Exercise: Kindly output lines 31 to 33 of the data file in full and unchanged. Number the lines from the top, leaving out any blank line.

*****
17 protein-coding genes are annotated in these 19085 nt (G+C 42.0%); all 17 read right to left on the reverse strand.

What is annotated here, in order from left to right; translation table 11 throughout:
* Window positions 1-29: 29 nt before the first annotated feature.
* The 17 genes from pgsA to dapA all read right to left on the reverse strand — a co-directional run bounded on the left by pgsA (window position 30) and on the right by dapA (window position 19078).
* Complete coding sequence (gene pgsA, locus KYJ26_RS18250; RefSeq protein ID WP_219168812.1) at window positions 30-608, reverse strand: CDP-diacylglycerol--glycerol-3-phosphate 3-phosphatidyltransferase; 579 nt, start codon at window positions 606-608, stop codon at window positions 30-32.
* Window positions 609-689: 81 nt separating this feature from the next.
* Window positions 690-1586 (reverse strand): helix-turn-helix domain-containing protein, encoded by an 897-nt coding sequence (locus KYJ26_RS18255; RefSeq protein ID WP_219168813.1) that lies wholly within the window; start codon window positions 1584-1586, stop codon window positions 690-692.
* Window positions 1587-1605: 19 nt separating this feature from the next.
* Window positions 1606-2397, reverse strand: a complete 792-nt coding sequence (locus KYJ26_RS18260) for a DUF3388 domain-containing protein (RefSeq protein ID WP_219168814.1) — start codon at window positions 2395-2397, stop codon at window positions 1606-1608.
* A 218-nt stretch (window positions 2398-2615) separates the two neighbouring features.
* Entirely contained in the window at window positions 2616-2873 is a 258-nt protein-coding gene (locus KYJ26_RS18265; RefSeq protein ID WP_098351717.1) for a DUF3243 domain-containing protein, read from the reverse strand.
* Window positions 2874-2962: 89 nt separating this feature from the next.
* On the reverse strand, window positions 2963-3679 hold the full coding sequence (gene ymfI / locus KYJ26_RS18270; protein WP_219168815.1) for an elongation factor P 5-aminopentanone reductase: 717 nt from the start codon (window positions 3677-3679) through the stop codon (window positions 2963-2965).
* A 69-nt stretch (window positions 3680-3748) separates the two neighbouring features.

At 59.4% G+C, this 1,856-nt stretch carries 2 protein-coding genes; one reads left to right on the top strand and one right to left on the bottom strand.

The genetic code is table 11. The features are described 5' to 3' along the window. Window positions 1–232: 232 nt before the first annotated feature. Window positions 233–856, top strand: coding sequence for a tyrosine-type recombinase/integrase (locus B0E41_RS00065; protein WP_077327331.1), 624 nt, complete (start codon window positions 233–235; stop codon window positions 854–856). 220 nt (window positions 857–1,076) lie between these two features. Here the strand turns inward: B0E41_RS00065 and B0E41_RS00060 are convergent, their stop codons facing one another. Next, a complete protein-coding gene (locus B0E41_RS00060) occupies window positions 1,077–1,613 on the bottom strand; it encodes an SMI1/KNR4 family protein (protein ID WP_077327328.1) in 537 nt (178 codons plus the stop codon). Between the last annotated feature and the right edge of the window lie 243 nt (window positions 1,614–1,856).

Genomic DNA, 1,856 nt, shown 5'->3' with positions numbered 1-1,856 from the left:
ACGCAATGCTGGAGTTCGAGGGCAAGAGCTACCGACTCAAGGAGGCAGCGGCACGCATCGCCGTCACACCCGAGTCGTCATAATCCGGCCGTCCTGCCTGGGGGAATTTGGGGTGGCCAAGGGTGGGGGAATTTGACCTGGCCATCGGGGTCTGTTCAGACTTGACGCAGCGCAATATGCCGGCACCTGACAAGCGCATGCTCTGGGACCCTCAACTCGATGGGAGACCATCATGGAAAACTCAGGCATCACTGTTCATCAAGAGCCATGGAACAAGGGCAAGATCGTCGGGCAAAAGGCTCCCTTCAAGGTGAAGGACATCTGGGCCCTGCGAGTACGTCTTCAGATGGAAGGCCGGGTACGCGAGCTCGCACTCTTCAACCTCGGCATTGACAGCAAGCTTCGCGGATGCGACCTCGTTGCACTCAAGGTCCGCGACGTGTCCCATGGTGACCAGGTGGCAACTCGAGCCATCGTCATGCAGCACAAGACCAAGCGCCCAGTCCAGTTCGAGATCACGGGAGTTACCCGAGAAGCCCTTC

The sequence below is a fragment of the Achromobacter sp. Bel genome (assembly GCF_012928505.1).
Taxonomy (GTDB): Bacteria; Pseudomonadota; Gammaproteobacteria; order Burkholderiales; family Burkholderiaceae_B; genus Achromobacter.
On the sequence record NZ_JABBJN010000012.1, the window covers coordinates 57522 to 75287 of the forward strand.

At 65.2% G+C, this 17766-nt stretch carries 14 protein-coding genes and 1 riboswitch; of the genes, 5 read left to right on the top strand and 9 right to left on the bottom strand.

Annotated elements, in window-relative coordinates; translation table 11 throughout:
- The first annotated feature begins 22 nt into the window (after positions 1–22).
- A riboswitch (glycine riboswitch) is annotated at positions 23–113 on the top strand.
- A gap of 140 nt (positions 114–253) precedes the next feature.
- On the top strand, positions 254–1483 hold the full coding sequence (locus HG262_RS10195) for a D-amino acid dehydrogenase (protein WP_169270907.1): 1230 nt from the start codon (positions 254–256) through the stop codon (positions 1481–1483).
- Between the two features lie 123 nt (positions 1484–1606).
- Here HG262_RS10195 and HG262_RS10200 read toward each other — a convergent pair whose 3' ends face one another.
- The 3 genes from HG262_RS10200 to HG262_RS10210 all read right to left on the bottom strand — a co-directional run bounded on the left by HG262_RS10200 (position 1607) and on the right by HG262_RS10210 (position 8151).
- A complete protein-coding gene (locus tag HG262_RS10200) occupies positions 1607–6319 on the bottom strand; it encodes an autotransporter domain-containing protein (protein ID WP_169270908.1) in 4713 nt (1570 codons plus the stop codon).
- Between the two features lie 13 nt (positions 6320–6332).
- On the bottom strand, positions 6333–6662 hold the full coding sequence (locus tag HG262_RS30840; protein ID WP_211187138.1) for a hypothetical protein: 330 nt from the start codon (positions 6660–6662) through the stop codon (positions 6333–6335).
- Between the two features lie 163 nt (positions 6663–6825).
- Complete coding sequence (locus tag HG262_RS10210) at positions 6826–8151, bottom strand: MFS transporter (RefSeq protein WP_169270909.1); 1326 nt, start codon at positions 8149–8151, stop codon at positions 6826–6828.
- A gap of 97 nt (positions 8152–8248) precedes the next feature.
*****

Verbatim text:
- A complete protein-coding gene (locus tag HG262_RS10200) occupies positions 1607–6319 on the bottom strand; it encodes an autotransporter domain-containing protein (protein ID WP_169270908.1) in 4713 nt (1570 codons plus the stop codon).
- Between the two features lie 13 nt (positions 6320–6332).
- On the bottom strand, positions 6333–6662 hold the full coding sequence (locus tag HG262_RS30840; protein ID WP_211187138.1) for a hypothetical protein: 330 nt from the start codon (positions 6660–6662) through the stop codon (positions 6333–6335).